— Blue Scuti / The First Time Somebody Has Ever “Beat” Tetris / YouTube

A 13-year-old boy has made video game history — by becoming the first person ever to win Tetris. Yes, really, ever. The strategy game, released in 1984, has never been beaten by a human being — as in, until Willis Gibson, who goes by the streamer name Blue Scuti, no one had made it to the end of the game. In Tetris’s long history, it had only ever been beaten by AI, which Willis even outperformed in his recent run. And while his feat will go down in the history books, who he dedicated his to win will melt your heart — and maybe make you cry.

Willis shared his winning game on social media, posting the gameplay on YouTube on January 2. Nearly 40 minutes into his video, he knew he was reaching further than anyone. “Oh my God, oh my God,” he said as the game’s “kill screen” popped on the screen — and his score hit 999,999.

According to People, the teen gamer was alone at home when he won the game since his mom was at work. But when his mom got home, Willis captured her reaction to his win. “You can see I crashed the screen,” he shared with his mom before getting a big high-five from her. His grandparents were just as excited for him too, and made the teen a custom sweatshirt with his winning moment taken from a screenshot of his video.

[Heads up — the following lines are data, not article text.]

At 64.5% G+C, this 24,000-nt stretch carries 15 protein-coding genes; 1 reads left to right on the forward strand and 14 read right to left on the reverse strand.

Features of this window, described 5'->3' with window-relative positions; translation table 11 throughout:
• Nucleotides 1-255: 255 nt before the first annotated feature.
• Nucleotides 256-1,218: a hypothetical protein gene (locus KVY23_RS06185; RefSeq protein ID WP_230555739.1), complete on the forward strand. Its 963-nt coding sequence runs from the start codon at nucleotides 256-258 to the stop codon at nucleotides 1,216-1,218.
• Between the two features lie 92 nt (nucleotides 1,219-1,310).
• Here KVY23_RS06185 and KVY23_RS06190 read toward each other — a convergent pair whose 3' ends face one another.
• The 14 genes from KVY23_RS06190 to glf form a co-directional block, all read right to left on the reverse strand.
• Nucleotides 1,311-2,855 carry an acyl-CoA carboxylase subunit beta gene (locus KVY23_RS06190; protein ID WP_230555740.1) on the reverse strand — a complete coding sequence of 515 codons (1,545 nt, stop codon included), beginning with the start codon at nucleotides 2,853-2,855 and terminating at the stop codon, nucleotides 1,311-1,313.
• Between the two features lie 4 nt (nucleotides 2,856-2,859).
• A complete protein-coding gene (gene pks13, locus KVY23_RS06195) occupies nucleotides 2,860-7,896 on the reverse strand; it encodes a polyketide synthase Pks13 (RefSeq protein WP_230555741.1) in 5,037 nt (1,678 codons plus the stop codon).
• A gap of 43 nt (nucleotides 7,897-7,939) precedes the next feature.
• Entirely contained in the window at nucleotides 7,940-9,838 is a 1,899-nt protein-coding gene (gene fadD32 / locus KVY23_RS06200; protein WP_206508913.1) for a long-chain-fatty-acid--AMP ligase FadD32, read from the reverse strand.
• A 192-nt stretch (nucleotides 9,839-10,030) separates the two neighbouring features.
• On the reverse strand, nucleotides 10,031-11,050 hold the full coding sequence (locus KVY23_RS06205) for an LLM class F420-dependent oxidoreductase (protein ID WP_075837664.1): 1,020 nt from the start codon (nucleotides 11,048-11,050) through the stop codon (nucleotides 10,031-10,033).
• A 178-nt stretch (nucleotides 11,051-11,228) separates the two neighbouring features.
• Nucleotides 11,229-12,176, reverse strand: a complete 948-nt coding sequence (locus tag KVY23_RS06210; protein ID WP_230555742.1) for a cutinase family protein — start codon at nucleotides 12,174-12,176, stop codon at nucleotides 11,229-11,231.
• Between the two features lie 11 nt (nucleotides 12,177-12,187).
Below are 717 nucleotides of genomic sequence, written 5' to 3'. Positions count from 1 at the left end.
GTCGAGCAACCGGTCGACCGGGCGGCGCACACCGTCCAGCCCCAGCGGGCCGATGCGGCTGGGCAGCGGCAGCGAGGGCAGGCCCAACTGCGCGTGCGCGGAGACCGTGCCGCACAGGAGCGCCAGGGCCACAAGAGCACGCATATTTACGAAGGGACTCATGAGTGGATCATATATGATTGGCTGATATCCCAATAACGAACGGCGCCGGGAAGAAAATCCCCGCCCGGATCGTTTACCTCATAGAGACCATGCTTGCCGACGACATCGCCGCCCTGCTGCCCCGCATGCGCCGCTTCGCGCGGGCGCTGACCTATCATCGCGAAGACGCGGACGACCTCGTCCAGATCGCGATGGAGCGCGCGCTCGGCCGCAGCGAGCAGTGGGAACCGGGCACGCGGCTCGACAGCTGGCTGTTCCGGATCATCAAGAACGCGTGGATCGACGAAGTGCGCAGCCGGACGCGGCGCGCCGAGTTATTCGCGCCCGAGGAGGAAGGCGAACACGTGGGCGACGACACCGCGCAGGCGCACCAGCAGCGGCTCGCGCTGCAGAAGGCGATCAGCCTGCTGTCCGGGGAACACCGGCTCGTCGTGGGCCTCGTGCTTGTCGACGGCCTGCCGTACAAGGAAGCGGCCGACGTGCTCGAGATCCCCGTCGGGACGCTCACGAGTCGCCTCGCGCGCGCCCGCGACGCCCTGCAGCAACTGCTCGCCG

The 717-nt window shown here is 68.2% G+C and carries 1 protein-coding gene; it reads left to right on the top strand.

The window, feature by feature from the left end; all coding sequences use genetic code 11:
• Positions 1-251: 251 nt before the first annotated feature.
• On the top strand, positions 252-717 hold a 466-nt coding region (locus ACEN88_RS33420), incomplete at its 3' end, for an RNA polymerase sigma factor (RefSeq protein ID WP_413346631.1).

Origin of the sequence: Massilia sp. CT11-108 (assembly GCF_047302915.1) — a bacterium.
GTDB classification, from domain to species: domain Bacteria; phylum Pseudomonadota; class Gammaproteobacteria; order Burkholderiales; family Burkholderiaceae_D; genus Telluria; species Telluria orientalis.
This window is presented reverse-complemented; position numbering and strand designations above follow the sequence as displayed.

— Blue Scuti / ‘The First Time Somebody Has Ever “Beat” Tetris’

Tetris CEO Maya Rogers was just as thrilled for him, too.

“As we celebrate the 40th anniversary of Tetris this year, moments like these truly showcase the passion and dedication of Tetris enthusiasts. Congratulations to ‘blue scuti’ for achieving this extraordinary accomplishment, a feat that defies all preconceived limits of this legendary game,” she said in an email to PopSci. “This monumental achievement not only breaks new ground in the realm of Tetris but also ignites our anticipation for its future. Here’s to the incredible journey ahead!”

In the aftermath of his win, Willis sat down for an interview with YouTuber ITZsharky1, which was posted along with his winning gameplay to the Classic Tetris YouTube channel. The two talked briefly about his incredible win, and the 13-year-old opened up about the person he dedicated this historic moment to — his dad.

As the interview wrapped up, ITZsharky1 asked Willis: “Is there anyone you’d like to dedicate this game to?”

“My dad,” he said. “I’d like to dedicate this game to him.” At the end of the video, a tribute to his dad — Adam Gibson — who passed away just a few weeks ago, flashed on the screen.

People have been trying to best Tetris since it was released in the early ‘80s. According to PopSci, Tetris has been a favorite among competitive gamers worldwide — many enthusiasts chase the “kill screen” Willis got to himself.

It was long believed that level 29 was the highest anyone could reach — until 22 years later, in 2010, when someone reached Level 30 thanks to some interesting and intriguing gameplay called “hypertapping,” which, per PopSci, allows gamers to move the cubes fast enough with their controllers to manipulate the blocks just enough to keep the game going.

Willis ended his game at Level 157.